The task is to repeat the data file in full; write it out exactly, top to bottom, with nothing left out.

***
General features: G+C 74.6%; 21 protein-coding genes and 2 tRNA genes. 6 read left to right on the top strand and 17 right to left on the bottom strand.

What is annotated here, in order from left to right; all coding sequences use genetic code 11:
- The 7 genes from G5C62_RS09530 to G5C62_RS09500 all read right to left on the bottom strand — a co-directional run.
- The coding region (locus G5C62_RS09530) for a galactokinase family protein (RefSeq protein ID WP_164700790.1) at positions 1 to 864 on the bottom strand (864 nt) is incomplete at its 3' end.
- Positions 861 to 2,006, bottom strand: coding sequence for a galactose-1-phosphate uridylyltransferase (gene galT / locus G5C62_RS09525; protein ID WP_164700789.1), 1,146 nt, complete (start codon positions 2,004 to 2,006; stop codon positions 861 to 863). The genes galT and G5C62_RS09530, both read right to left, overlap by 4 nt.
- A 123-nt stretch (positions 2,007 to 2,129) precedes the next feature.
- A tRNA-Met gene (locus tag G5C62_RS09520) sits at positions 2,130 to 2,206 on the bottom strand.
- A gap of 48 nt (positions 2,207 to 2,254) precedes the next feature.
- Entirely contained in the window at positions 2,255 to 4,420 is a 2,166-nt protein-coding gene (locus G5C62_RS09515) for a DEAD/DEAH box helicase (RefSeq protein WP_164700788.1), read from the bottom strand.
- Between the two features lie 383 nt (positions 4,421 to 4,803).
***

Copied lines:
General features: G+C 74.6%; 21 protein-coding genes and 2 tRNA genes. 6 read left to right on the top strand and 17 right to left on the bottom strand.

What is annotated here, in order from left to right; all coding sequences use genetic code 11:
- The 7 genes from G5C62_RS09530 to G5C62_RS09500 all read right to left on the bottom strand — a co-directional run.
- The coding region (locus G5C62_RS09530) for a galactokinase family protein (RefSeq protein ID WP_164700790.1) at positions 1 to 864 on the bottom strand (864 nt) is incomplete at its 3' end.
- Positions 861 to 2,006, bottom strand: coding sequence for a galactose-1-phosphate uridylyltransferase (gene galT / locus G5C62_RS09525; protein ID WP_164700789.1), 1,146 nt, complete (start codon positions 2,004 to 2,006; stop codon positions 861 to 863). The genes galT and G5C62_RS09530, both read right to left, overlap by 4 nt.
- A 123-nt stretch (positions 2,007 to 2,129) precedes the next feature.
- A tRNA-Met gene (locus tag G5C62_RS09520) sits at positions 2,130 to 2,206 on the bottom strand.
- A gap of 48 nt (positions 2,207 to 2,254) precedes the next feature.
- Entirely contained in the window at positions 2,255 to 4,420 is a 2,166-nt protein-coding gene (locus G5C62_RS09515) for a DEAD/DEAH box helicase (RefSeq protein WP_164700788.1), read from the bottom strand.
- Between the two features lie 383 nt (positions 4,421 to 4,803).